Investigator Jasper Jackson testified that within two minutes of receiving the description, he spotted an individual, later identified as McNeil, who matched it exactly, just one block from the location of the reported transaction. Investigator Jackson, who was a part of an arrest team, stopped McNeil. Investigator Prince had informed members of the arrest team by radio that it was likely that the individual would be carrying the two objects that he had received from appellant in his right hand. When the officers approached McNeil, he dropped two small objects that he had been carrying in his right hand. The police recovered the objects, which were clear, ziplock bags containing a "white rock substance," a portion of which field tested positive for cocaine. *fn2
According to Investigator Prince's testimony, after he learned that the arrest team had stopped McNeil and that he possessed a quantity of cocaine, Investigator Prince broadcasted a look-out for appellant and had members of the arrest team come by the observation post to get him. Investigator Prince, along with members of the arrest team, tried to locate appellant at the Serengeti Club, but learned that he had left. While outside the club, they saw appellant walking across Georgia Avenue at Rittenhouse Street, and stopped him in the 900 block of Rittenhouse. Appellant's arrest occurred within 30 minutes and one block of the transaction between appellant and McNeil. In a search incident to appellant's arrest, the officers found $180.00 in cash inside appellant's sock.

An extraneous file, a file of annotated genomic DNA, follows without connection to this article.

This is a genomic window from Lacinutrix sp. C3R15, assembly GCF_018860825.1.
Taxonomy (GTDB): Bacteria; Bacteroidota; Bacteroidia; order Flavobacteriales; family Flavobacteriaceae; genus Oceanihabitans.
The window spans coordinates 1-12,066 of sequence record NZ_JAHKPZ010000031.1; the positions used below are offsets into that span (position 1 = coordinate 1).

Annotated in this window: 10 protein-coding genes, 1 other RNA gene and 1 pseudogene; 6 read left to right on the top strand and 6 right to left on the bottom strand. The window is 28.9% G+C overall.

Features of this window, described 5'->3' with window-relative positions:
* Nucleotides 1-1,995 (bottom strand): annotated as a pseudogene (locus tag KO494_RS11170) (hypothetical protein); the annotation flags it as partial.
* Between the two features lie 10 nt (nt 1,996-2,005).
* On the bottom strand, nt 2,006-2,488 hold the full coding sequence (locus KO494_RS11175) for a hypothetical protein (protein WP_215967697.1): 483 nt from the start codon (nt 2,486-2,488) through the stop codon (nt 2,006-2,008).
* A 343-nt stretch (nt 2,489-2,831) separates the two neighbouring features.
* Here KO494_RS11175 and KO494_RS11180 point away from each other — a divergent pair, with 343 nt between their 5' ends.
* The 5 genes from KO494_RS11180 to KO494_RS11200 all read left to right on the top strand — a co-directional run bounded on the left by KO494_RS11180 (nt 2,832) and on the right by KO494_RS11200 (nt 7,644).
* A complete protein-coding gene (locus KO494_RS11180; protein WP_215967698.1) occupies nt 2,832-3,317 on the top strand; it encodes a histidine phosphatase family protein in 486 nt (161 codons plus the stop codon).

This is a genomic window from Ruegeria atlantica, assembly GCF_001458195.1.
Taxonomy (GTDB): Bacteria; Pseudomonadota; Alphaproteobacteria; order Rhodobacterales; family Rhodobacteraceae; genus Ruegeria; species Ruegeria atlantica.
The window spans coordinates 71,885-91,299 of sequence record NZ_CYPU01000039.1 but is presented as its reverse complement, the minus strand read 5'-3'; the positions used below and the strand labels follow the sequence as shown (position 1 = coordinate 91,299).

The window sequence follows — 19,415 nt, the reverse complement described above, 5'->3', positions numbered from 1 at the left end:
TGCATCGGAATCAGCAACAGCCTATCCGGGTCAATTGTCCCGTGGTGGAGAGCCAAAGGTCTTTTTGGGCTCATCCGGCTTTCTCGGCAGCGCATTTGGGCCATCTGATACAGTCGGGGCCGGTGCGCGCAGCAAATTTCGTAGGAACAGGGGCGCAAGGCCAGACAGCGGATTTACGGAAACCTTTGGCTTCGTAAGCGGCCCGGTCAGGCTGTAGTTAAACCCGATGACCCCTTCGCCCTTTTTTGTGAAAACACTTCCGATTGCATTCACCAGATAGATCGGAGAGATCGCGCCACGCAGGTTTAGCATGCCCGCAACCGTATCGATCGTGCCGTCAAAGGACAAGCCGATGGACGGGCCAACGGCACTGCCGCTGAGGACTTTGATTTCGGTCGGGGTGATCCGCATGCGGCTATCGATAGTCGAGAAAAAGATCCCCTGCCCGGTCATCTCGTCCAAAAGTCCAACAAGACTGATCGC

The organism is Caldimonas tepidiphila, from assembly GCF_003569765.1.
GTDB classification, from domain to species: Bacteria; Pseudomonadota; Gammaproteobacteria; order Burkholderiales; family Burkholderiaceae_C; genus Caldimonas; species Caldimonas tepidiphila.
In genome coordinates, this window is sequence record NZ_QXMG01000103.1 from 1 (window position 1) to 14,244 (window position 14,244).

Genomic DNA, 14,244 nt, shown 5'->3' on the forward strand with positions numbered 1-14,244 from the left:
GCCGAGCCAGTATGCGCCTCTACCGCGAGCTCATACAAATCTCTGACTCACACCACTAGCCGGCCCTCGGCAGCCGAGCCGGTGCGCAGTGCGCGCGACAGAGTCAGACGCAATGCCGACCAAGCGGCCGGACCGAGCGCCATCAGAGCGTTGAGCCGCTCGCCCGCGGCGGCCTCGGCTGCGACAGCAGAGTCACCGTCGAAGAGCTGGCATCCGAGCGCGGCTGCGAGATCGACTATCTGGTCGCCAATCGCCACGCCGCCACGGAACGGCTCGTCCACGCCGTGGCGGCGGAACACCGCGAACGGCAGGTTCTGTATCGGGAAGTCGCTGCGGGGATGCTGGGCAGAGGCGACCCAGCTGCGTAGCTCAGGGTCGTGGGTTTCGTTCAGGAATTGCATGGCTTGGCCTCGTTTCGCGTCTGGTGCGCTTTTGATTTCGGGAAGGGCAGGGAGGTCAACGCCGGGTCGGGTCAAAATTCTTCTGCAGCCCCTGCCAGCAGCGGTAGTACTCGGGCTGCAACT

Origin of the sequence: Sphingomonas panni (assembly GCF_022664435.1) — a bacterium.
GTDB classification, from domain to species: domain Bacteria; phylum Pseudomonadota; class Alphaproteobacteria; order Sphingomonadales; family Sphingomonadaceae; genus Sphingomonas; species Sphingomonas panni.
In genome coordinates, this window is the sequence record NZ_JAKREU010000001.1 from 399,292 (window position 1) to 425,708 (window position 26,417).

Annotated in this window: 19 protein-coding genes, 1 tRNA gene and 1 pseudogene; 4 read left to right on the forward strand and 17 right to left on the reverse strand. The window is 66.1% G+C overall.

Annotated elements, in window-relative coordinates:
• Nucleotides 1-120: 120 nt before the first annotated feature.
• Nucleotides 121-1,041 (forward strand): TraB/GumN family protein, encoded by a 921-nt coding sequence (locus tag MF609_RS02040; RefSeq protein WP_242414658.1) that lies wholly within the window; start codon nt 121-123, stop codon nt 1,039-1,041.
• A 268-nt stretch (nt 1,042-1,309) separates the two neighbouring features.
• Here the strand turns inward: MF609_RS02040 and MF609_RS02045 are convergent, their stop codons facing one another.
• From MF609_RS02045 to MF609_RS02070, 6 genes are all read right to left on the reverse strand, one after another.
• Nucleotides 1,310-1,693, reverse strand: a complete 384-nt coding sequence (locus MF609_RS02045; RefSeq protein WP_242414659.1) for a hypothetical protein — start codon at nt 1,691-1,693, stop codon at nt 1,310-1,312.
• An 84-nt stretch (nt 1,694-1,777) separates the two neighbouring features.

Appellant's version differed. He testified that at around 6:30 p.m. on the evening of December 28, 2000, he was at the Serengeti Club in the 6200 block of Georgia Avenue. He said that he was wearing a "big white coat, a overcoat, and some blue jeans and some tennis shoes," and that one of his friends, "MTRs Mohammed," was wearing a big tan, parka coat like his, blue jeans and tennis shoes. Appellant described Mohammed as 5'8'' or 5'9'' tall, with hair and facial hair similar to his own that day. Appellant testified that he was outside of the Serengeti Club for about ten minutes waiting for a ride and that after it came, he went around the corner to the gas station. He testified that he went back to the club, but someone in front of the club told him that he could not go inside because the police were in there. Appellant testified that he then went up the street to purchase a beer from the newsstand and that his companion purchased it for him because his money was in his shoe. After purchasing the beer, he and his friend walked across the street, where he saw a female officer who he thought whispered something to Investigator Prince. According to appellant, Investigator Prince then came over to him, called him by name, and arrested him. Appellant testified that he did not know McNeil before he was arrested and that he did not give McNeil anything or receive any money from him that evening.
Appellant also called Investigator Prince who testified that another individual, later identified as MTRs Mohammed, was stopped that night and was also wearing a tan jacket. Investigator Prince explained that he believed that MTRs Mohammed had been acting "as a lookout" and that is why he stopped him. When asked to compare the appearance of appellant and MTRs Mohammed, Investigator Prince ...